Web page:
Ohio’s poor can now be found everywhere.


The American Community Survey, prepared by the Ohio Department of Development, reaffirmed historically higher poverty rates in Ohio’s urban centers — Cleveland, Columbus and Cincinnati. But, as a whole, the state is spackled with poverty.


The worst counties hug the Ohio River from Cincinnati to Columbiana County, then turn north along the Pennsylvania state line.


In the past decade, Ohio’s poverty population has increased by 46 percent, according to U.S. census data.


The most recent reports place 1.7 million Ohioans beneath the federal poverty line, scaled from a maximum individual income of $10,890 up to a family of four living on $22,350 or less annually. The Ohio Department of Development report suggested an additional 2 million people are “more or less close to being poor.”


Aside from Cuyahoga County, Northeast Ohio poverty rates for Mahoning (16.7 percent) and Columbiana (15.2 percent) counties are among the highest in the state. Poverty rates for Medina (5.9 percent) and Stark (9.9 percent) counties are among the lowest in the region. Eight Ohio counties, clustered in the southern Appalachian region, have poverty rates higher than 20 percent.


Unemployment has exacerbated poverty in Northeast Ohio.


Since January 2008, Ohio’s unemployment rate has jumped from 5.6 percent to 9 percent in October 2011, according to U.S. Department of Labor statistics.


Youngstown is among the worst. With 9.6 percent of the city’s work force unemployed in September, only three other metropolitan areas in Ohio — Steubenville, Toledo and?Mansfield — posted higher rates, according to the U.S. Department of Labor.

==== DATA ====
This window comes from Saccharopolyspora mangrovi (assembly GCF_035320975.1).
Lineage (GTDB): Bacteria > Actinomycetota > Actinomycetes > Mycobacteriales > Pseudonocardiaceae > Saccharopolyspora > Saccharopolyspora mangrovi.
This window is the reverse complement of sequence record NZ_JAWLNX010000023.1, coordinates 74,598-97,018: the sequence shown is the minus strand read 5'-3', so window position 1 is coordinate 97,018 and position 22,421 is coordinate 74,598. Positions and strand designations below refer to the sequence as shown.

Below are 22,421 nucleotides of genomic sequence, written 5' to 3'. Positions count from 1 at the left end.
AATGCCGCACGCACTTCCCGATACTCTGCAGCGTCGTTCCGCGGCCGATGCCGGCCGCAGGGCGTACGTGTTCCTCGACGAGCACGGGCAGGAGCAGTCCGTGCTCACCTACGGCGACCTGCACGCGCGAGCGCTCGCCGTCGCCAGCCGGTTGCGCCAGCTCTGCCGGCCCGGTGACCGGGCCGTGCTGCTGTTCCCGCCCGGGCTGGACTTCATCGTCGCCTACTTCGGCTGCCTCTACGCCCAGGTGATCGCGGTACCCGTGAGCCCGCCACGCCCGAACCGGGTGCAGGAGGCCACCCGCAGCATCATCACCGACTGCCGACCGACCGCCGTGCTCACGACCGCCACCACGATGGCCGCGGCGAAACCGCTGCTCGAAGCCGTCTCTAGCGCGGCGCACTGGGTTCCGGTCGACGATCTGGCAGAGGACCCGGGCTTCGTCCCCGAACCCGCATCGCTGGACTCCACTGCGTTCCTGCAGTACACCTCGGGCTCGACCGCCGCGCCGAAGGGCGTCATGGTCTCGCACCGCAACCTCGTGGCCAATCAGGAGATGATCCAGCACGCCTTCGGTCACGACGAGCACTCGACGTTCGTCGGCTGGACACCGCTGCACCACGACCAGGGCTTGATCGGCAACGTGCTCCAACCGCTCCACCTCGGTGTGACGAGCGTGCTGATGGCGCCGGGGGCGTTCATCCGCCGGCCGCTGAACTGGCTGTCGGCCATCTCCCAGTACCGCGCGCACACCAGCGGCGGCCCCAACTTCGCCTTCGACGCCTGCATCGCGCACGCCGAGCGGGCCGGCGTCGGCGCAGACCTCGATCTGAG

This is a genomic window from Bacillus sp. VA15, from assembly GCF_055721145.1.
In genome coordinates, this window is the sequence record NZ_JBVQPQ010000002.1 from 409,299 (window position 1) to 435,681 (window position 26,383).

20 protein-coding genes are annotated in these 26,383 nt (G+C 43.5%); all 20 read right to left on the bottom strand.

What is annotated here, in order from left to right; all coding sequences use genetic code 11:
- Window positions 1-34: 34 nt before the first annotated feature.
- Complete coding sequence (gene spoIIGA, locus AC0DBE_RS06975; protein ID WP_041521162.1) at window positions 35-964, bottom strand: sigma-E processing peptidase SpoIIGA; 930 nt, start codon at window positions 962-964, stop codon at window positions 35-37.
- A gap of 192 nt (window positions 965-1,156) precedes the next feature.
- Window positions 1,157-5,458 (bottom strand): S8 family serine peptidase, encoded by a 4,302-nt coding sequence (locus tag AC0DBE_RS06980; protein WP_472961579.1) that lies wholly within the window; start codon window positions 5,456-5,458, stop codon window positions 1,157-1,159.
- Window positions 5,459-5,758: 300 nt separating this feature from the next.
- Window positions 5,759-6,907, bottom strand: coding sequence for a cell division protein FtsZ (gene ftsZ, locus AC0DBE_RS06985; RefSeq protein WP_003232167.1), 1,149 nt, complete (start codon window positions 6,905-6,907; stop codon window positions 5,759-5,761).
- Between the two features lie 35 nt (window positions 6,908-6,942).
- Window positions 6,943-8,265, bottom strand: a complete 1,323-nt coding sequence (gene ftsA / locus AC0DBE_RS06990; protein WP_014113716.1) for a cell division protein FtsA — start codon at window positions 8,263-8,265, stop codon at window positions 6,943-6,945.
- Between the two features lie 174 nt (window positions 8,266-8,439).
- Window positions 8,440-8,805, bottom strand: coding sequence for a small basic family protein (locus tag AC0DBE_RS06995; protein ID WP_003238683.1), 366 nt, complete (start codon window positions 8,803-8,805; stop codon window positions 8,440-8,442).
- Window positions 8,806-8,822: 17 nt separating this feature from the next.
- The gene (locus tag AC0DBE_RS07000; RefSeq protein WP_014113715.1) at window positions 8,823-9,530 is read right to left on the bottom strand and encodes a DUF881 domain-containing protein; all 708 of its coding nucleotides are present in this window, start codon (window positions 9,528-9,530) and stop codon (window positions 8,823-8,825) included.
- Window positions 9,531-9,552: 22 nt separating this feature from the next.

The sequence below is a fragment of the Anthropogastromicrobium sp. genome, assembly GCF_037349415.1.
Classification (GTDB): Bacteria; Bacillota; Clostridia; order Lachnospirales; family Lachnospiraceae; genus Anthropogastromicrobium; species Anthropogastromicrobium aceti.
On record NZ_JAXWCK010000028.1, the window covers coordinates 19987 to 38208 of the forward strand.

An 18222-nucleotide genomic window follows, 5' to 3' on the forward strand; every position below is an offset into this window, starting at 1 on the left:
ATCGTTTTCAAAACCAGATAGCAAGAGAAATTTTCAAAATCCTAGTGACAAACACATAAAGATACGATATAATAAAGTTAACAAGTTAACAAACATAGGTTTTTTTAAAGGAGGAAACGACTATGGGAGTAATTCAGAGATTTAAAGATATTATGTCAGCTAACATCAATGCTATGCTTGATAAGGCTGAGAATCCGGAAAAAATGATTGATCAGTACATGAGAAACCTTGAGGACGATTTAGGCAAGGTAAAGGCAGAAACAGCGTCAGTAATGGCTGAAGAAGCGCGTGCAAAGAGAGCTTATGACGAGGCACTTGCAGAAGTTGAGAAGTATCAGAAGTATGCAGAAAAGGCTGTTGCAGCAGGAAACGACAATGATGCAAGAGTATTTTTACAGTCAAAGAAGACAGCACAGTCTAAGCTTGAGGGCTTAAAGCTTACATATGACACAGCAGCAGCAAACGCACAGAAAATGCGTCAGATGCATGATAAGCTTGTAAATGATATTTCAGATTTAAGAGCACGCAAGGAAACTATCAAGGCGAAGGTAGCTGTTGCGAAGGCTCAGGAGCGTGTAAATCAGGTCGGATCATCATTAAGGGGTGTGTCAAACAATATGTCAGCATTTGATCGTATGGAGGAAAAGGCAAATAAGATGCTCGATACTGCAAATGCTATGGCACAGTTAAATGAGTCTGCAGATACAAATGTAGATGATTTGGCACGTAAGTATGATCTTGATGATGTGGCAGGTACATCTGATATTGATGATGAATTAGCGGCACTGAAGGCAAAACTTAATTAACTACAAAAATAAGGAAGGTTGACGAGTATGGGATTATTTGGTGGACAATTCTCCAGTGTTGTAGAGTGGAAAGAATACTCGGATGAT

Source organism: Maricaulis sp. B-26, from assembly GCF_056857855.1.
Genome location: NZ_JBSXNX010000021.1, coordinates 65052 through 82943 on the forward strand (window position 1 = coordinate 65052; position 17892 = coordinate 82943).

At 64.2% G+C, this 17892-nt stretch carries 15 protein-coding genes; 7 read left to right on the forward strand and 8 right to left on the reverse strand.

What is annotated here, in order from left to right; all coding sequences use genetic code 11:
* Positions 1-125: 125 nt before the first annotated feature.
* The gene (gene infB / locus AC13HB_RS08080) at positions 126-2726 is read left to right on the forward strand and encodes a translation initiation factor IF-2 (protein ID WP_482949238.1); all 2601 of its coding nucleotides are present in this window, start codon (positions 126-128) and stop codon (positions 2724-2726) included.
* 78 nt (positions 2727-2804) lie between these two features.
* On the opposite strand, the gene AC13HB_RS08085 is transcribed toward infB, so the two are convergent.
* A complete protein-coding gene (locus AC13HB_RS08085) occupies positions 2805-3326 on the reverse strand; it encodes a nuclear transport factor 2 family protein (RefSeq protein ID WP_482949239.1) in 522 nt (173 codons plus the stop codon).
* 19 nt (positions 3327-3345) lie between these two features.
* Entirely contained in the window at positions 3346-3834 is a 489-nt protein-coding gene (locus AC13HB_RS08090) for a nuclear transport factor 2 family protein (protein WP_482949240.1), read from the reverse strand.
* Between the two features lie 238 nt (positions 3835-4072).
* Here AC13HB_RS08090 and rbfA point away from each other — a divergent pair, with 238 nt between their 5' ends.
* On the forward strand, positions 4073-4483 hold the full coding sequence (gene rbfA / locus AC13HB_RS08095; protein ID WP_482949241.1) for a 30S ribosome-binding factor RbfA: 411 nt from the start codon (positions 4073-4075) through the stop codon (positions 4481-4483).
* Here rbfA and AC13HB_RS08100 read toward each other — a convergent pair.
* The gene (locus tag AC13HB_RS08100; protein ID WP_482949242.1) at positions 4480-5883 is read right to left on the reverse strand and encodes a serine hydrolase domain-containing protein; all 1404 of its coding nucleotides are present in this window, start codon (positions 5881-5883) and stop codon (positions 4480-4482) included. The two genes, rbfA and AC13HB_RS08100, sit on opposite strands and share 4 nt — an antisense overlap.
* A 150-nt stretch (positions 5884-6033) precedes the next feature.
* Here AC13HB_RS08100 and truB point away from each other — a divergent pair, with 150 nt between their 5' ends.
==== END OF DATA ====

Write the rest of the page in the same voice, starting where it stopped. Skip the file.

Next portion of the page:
As Youngstown’s unemployment rate fuels poverty, the city’s poverty rate has garnered national attention. A Brookings Institute study released in November reported Youngstown as the most impoverished city within the 100 largest metropolitan areas in the country. Nearly 50 percent of Youngstown residents live in poverty.


For more than 30 years, Ohio’s poverty rate was at or below the national average. That changed in 2007, when the poverty rate rose above the national average, and since then, it has remained higher.


In Northeast Ohio, there are 83,000 unemployed residents in Medina, Wayne, Summit, Stark, Portage, Trumbull, Mahoning and Columbiana counties.


U.S. census data released in November reported that 620,000 Ohioans under age 18 live in poverty. Child poverty, which has increased 50 percent since 2003, accounts for more than a third of all Ohioans living in poverty.


TheNewsOutlet.org is a collaboration between the Youngstown State University journalism program, Kent State University, the University of Akron and professional media, including WYSU-FM Radio and the Vindicator (Youngstown), the Beacon Journal and Rubber City Radio (Akron).